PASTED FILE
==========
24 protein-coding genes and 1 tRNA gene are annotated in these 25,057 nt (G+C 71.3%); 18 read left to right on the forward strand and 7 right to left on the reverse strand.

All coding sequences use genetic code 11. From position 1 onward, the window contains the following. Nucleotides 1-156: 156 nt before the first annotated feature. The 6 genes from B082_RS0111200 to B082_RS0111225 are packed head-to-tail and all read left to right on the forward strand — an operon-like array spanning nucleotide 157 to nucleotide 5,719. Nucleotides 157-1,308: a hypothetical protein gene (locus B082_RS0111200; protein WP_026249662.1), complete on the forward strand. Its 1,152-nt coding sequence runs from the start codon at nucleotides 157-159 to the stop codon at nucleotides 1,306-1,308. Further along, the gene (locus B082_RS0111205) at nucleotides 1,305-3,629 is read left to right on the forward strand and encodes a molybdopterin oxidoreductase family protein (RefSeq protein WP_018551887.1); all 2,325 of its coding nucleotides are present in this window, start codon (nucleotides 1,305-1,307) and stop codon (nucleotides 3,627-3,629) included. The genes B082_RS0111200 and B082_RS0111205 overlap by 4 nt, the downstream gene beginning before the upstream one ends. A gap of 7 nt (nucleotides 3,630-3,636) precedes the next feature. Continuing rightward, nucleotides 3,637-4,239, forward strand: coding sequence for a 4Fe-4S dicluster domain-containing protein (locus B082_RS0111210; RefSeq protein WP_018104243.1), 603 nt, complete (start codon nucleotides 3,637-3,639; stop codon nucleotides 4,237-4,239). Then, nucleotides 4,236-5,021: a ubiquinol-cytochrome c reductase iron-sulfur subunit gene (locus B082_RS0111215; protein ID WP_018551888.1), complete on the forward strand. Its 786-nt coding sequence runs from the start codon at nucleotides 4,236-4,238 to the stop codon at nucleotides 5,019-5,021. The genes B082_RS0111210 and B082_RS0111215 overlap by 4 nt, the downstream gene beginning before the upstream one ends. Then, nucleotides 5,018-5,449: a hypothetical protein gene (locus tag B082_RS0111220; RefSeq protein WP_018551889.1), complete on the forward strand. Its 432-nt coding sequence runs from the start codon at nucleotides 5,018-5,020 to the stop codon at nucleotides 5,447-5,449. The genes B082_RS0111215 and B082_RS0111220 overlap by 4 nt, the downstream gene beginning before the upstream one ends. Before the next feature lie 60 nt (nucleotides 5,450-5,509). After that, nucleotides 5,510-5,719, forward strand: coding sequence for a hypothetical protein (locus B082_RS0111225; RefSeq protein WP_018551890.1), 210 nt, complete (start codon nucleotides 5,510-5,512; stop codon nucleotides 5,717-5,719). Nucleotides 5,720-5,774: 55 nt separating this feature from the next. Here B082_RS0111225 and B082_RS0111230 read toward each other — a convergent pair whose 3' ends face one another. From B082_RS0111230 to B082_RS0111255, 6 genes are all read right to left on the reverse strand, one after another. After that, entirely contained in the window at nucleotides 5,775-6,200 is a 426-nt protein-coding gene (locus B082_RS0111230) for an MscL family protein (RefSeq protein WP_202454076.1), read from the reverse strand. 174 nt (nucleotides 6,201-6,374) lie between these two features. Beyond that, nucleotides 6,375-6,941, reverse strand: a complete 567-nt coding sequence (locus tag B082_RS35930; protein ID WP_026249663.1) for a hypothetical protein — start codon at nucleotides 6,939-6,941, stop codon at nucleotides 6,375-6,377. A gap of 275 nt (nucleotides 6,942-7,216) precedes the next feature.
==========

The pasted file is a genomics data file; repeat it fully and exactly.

24 protein-coding genes and 1 tRNA gene are annotated in these 25,057 nt (G+C 71.3%); 18 read left to right on the forward strand and 7 right to left on the reverse strand.

All coding sequences use genetic code 11. From position 1 onward, the window contains the following. Nucleotides 1-156: 156 nt before the first annotated feature. The 6 genes from B082_RS0111200 to B082_RS0111225 are packed head-to-tail and all read left to right on the forward strand — an operon-like array spanning nucleotide 157 to nucleotide 5,719. Nucleotides 157-1,308: a hypothetical protein gene (locus B082_RS0111200; protein WP_026249662.1), complete on the forward strand. Its 1,152-nt coding sequence runs from the start codon at nucleotides 157-159 to the stop codon at nucleotides 1,306-1,308. Further along, the gene (locus B082_RS0111205) at nucleotides 1,305-3,629 is read left to right on the forward strand and encodes a molybdopterin oxidoreductase family protein (RefSeq protein WP_018551887.1); all 2,325 of its coding nucleotides are present in this window, start codon (nucleotides 1,305-1,307) and stop codon (nucleotides 3,627-3,629) included. The genes B082_RS0111200 and B082_RS0111205 overlap by 4 nt, the downstream gene beginning before the upstream one ends. A gap of 7 nt (nucleotides 3,630-3,636) precedes the next feature. Continuing rightward, nucleotides 3,637-4,239, forward strand: coding sequence for a 4Fe-4S dicluster domain-containing protein (locus B082_RS0111210; RefSeq protein WP_018104243.1), 603 nt, complete (start codon nucleotides 3,637-3,639; stop codon nucleotides 4,237-4,239). Then, nucleotides 4,236-5,021: a ubiquinol-cytochrome c reductase iron-sulfur subunit gene (locus B082_RS0111215; protein ID WP_018551888.1), complete on the forward strand. Its 786-nt coding sequence runs from the start codon at nucleotides 4,236-4,238 to the stop codon at nucleotides 5,019-5,021. The genes B082_RS0111210 and B082_RS0111215 overlap by 4 nt, the downstream gene beginning before the upstream one ends. Then, nucleotides 5,018-5,449: a hypothetical protein gene (locus tag B082_RS0111220; RefSeq protein WP_018551889.1), complete on the forward strand. Its 432-nt coding sequence runs from the start codon at nucleotides 5,018-5,020 to the stop codon at nucleotides 5,447-5,449. The genes B082_RS0111215 and B082_RS0111220 overlap by 4 nt, the downstream gene beginning before the upstream one ends. Before the next feature lie 60 nt (nucleotides 5,450-5,509). After that, nucleotides 5,510-5,719, forward strand: coding sequence for a hypothetical protein (locus B082_RS0111225; RefSeq protein WP_018551890.1), 210 nt, complete (start codon nucleotides 5,510-5,512; stop codon nucleotides 5,717-5,719). Nucleotides 5,720-5,774: 55 nt separating this feature from the next. Here B082_RS0111225 and B082_RS0111230 read toward each other — a convergent pair whose 3' ends face one another. From B082_RS0111230 to B082_RS0111255, 6 genes are all read right to left on the reverse strand, one after another. After that, entirely contained in the window at nucleotides 5,775-6,200 is a 426-nt protein-coding gene (locus B082_RS0111230) for an MscL family protein (RefSeq protein WP_202454076.1), read from the reverse strand. 174 nt (nucleotides 6,201-6,374) lie between these two features. Beyond that, nucleotides 6,375-6,941, reverse strand: a complete 567-nt coding sequence (locus tag B082_RS35930; protein ID WP_026249663.1) for a hypothetical protein — start codon at nucleotides 6,939-6,941, stop codon at nucleotides 6,375-6,377. A gap of 275 nt (nucleotides 6,942-7,216) precedes the next feature.